Prepositions ending sentences

Subject: Prepositions ending sentences
From: "Barbara J. Philbrick" <burkbrick -at- AOL -dot- COM>
Date: Thu, 28 Apr 1994 10:54:50 EDT

I've got one of those niggling questions - how do other people feel about
ending sentences with prepositions?

The _Handbook_of_Technical_Writing_ says to leave them if they fall naturally
(but check the wording of the sentence to make sure it isn't an awkward
construction), but I've worked with two writers recently who changed
sentences as follows to avoid ending the sentence with a preposition:

Original: The number the system begins numbering orders at.
Change: The number at which the system begins numbering orders.

My basic philosophy is to write so that users aren't distracted by unnatural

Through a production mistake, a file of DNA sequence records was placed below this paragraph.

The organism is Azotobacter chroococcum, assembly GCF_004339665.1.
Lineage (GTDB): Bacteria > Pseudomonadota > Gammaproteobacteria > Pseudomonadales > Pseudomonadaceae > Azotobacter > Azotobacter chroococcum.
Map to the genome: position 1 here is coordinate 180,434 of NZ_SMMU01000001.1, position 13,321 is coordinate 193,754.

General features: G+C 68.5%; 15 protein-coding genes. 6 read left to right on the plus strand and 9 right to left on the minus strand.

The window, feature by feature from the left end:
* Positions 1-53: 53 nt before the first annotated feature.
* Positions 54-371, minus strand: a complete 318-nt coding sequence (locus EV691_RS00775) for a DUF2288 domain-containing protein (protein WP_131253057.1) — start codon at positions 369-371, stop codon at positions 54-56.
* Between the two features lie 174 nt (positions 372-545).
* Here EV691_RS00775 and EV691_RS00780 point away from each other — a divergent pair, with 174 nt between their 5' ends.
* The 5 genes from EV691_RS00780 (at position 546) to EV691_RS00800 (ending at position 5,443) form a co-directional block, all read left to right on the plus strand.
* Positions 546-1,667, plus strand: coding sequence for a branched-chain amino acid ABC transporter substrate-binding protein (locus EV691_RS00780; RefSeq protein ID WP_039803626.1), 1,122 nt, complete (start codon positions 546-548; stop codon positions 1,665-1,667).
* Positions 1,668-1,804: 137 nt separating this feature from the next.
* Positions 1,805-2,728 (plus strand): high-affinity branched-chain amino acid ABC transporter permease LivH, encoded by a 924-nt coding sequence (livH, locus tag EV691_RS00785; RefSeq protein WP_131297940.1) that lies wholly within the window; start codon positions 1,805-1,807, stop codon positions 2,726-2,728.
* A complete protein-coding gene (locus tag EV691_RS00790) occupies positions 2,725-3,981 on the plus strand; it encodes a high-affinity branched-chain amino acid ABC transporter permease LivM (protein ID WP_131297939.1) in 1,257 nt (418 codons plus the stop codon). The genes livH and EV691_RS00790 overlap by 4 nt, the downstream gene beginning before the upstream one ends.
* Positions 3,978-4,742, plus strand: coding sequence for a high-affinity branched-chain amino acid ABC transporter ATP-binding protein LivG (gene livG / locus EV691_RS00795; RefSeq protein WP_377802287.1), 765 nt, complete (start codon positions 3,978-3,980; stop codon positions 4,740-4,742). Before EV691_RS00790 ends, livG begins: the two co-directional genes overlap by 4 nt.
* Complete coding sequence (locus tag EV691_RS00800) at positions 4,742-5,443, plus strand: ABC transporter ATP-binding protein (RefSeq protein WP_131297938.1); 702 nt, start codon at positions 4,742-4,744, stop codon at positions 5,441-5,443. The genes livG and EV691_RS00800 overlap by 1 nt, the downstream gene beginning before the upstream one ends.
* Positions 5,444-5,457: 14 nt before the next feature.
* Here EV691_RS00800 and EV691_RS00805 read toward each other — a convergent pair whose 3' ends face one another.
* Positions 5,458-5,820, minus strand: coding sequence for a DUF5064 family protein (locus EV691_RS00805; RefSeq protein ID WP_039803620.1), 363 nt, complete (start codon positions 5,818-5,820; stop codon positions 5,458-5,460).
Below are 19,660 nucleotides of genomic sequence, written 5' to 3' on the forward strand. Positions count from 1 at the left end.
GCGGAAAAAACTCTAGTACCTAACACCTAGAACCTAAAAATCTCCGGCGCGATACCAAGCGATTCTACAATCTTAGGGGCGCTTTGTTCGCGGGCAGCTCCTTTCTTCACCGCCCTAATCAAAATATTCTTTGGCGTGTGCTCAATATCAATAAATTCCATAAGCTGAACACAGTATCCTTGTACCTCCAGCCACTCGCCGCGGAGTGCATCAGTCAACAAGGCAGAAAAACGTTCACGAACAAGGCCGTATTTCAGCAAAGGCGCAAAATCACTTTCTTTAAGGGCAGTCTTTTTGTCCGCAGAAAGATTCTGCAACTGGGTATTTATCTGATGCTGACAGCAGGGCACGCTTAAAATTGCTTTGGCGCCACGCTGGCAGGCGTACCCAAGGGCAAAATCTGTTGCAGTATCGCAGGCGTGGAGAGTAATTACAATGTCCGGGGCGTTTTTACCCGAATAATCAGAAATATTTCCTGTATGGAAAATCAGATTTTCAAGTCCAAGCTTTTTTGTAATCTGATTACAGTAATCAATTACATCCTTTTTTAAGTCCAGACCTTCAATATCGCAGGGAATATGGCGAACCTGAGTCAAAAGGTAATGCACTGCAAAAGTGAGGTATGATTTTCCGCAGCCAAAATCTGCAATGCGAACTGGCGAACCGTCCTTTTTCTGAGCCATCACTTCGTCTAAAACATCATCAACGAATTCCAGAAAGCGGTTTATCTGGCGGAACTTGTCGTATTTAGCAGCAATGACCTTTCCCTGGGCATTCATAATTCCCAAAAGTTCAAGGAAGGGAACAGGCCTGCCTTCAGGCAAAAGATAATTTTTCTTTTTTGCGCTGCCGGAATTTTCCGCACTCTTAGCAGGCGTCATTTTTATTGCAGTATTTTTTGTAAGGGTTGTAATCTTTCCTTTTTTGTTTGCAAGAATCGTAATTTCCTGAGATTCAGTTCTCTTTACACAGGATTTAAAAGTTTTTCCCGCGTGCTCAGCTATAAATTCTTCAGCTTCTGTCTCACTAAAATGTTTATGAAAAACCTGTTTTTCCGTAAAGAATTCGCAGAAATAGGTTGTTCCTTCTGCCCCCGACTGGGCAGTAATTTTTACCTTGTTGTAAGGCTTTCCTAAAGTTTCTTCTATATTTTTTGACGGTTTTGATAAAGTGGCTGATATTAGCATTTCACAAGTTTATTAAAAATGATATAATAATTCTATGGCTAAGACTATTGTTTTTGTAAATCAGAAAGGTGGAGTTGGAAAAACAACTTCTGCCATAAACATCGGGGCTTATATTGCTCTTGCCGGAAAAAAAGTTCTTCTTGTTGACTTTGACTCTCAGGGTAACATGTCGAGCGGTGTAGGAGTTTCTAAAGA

structures, which I think the "at which" and other clauses to move the
preposition tend to cause. However, this is my opinion, and I'd like to know
how others feel about this.

(BTW - I know this is a lousy example - I've already reworded it to "The
system begins numbering orders at this number," but you get the drift of my

Barb Philbrick

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